The Yamaha HS series originates from the company’s first studio monitors, the NS-10, which was first released in 1978. The Yamaha HS series continues the family lineage with the distinctive white cone and many of the superior sonic characteristics, but with notable improvements on the bass response and high-frequency spaciousness. For sure, both Yamaha HS5 and Yamaha HS7 look great. But how do they sound? The following article will explain to you the details on Yamaha HS5 vs HS7. So, continue reading!
Both Yamaha HS5 and Yamaha HS7 are studio monitor speakers designed for mixing. They will show you every audio detail in the mix, and they can highlight any possible problem with their mid-heavy balance and little bass extension. They have great clarity and audio accuracy.
Furthermore, both of these two models are rear-ported. Each has a one-inch tweeter to deliver crisp and accurate highs. Each has one XLR input and one ¼” TS input. These connection options are generally sufficient for studio purposes.
The first difference between Yamaha HS5 vs HS7 is the woofer size. Yamaha HS5 comes with a 5.0-inch woofer, which is smaller than Yamaha HS7’s 6.5-inch woofer. In general, a larger woofer can give better performance, as the increased size allows the lows and mids to resonate properly.
Frequency Response Range
The next difference between Yamaha HS5 and Yamaha HS7 is the frequency response range. Yamaha HS5 only has a frequency response range of 54 Hz – 30 kHz. The top end is great; it can deliver high-frequency sounds with excellent accuracy. However, the 54-Hz bottom end is not nearly enough at all to deliver the bass that most people need. The last thing that you want to do when mixing the bass section is guessing. This speaker will roll off at 54-Hz, which may cause you to over-compensate. In order to get the best bass performance, you need to pair Yamaha HS5 with a decent sub.
On the other hand, Yamaha HS7 comes with a frequency response range of 43 Hz – 30 kHz. The extended bottom end is a thing to be appreciated. It has what the HS5 is missing, which is proper bass response. Yamaha HS7 does not need to be paired with a sub in order for you to mix properly. The bass response is quite clean and accurate without muddling the mids and highs.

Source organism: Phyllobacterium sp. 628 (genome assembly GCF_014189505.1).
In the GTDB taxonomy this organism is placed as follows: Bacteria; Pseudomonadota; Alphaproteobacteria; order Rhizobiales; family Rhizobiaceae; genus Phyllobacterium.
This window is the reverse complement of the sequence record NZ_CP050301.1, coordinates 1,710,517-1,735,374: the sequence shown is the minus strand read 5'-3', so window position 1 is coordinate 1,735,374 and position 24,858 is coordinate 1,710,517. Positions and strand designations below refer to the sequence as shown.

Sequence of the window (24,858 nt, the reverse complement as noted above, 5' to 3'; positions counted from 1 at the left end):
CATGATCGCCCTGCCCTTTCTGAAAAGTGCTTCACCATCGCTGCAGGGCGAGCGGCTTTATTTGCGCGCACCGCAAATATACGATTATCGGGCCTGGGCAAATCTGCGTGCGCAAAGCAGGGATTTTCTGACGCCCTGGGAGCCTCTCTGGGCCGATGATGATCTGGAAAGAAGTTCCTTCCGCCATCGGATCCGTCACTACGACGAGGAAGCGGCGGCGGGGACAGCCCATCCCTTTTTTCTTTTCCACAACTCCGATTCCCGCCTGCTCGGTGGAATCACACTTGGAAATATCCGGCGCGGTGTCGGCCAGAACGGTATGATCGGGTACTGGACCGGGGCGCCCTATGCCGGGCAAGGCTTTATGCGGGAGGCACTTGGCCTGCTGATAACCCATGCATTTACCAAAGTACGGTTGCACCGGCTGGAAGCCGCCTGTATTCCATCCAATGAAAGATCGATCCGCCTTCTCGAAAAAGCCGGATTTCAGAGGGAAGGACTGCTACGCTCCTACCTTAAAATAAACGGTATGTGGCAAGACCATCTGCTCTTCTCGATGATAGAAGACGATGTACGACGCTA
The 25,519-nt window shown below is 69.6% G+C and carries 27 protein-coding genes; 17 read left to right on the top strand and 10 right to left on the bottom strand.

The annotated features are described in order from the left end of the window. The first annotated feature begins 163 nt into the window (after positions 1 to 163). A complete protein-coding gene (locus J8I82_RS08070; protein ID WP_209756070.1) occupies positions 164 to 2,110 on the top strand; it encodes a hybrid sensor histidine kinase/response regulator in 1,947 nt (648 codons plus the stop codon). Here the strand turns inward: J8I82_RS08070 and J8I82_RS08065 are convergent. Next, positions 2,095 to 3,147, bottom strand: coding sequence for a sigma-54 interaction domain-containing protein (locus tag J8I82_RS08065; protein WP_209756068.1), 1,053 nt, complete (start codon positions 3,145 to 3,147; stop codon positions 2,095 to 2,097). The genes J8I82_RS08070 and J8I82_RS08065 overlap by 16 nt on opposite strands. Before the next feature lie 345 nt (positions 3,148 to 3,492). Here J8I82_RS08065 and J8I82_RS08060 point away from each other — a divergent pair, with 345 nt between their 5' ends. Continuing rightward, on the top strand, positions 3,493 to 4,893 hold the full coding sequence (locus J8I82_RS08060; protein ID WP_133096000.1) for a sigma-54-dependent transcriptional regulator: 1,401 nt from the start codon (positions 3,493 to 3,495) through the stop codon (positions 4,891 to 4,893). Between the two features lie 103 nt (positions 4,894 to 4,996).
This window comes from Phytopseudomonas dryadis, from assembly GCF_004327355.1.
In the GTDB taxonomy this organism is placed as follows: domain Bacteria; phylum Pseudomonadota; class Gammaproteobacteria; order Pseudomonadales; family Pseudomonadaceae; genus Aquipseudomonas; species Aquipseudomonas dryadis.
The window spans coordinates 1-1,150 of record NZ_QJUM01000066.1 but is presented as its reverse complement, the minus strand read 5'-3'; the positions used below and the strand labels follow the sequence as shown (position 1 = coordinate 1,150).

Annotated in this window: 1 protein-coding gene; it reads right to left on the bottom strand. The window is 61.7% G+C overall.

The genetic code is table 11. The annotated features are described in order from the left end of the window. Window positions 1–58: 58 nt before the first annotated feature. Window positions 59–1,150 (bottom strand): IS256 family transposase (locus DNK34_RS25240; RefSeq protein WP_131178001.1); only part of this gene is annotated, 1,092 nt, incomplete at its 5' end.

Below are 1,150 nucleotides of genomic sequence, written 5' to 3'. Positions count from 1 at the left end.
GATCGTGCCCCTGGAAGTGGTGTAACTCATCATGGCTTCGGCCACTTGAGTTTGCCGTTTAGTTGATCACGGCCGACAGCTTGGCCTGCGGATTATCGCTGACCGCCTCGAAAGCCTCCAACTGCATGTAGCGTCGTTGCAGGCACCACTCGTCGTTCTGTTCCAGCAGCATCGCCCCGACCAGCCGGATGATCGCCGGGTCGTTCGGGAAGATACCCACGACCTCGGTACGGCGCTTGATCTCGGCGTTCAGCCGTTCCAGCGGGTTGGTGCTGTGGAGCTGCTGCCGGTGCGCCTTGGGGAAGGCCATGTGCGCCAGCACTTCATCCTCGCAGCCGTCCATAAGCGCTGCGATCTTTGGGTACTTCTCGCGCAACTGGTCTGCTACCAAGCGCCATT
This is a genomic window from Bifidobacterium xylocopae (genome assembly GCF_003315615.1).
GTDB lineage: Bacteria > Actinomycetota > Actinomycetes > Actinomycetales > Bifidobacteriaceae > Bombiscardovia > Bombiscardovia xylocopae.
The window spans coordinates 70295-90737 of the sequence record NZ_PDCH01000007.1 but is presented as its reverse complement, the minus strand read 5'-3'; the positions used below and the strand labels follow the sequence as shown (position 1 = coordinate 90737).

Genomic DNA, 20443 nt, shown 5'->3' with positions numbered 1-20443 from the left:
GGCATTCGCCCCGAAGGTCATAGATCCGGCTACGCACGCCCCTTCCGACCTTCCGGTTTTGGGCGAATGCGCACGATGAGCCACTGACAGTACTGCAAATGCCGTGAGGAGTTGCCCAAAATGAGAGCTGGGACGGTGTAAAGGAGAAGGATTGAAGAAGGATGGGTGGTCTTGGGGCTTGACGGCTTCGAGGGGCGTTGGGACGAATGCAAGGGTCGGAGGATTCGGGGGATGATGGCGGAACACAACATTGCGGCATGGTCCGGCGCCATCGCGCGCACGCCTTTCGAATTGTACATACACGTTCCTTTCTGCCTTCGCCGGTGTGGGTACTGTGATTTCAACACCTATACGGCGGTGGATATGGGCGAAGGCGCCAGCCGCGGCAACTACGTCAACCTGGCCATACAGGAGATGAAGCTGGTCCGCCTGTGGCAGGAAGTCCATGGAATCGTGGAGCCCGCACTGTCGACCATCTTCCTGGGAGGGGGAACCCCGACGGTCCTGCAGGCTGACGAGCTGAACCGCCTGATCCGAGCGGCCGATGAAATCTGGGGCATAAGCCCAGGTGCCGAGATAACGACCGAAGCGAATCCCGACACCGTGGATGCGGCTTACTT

Yamaha HS5 has an output power of 70 Watts. This is quite powerful for a small room. The HS5 is definitely designed for a smaller space that does not have sound treatment. For a larger room, you may need something that is more powerful.
Yamaha HS7 has a higher output power of 95 Watts. The higher output power makes it more suitable for a larger room. Note that a large-sized room usually needs some acoustic sound treatment to allow you to hear accurate, undistorted sound.
Since these are near-field monitors, you want to place them pretty close to you. You should put them far enough from the wall because they are rear-ported, but still close enough to you to hear the audio details. This is to ensure that the sound will not bounce off the wall.
Yamaha HS5 Vs HS7
|Yamaha HS5||Yamaha HS7|
|Key features||- 2-Way bass-reflex bi-amplified nearfield studio monitor with 5" cone woofer and 1" dome tweeter
- 54Hz-30kHz frequency response
- 45W LF plus 25W HF bi-amp system for high-performance 70W power amplification||- 6.5" cone woofer and 1" dome tweeter
- 43Hz - 30kHz frequency response
- 60W LF plus 35W HF bi-amp system 95W total
- ROOM CONTROL and HIGH TRIM response controls
- XLR and TRS phone jack inputs|
|Customer ratings*||4.7 out of 5.0 stars||4.7 out of 5.0 stars|
|Best deal*||Save Money Please click here||Save Money Please click here|
NOTE : Product prices, availability, ratings and save money information are accurate as of the date/time indicated on post time (as seen right bellow the tittle) and are subject to change. Any price, ratings, availability and save money information displayed on Amazon Site at the time of purchase will apply to the purchase of this product.
In general, Yamaha HS7 is more recommended because of the better bass response and higher output power. You don’t need to pair it with a sub, and you can use it in smaller as well as slightly larger rooms.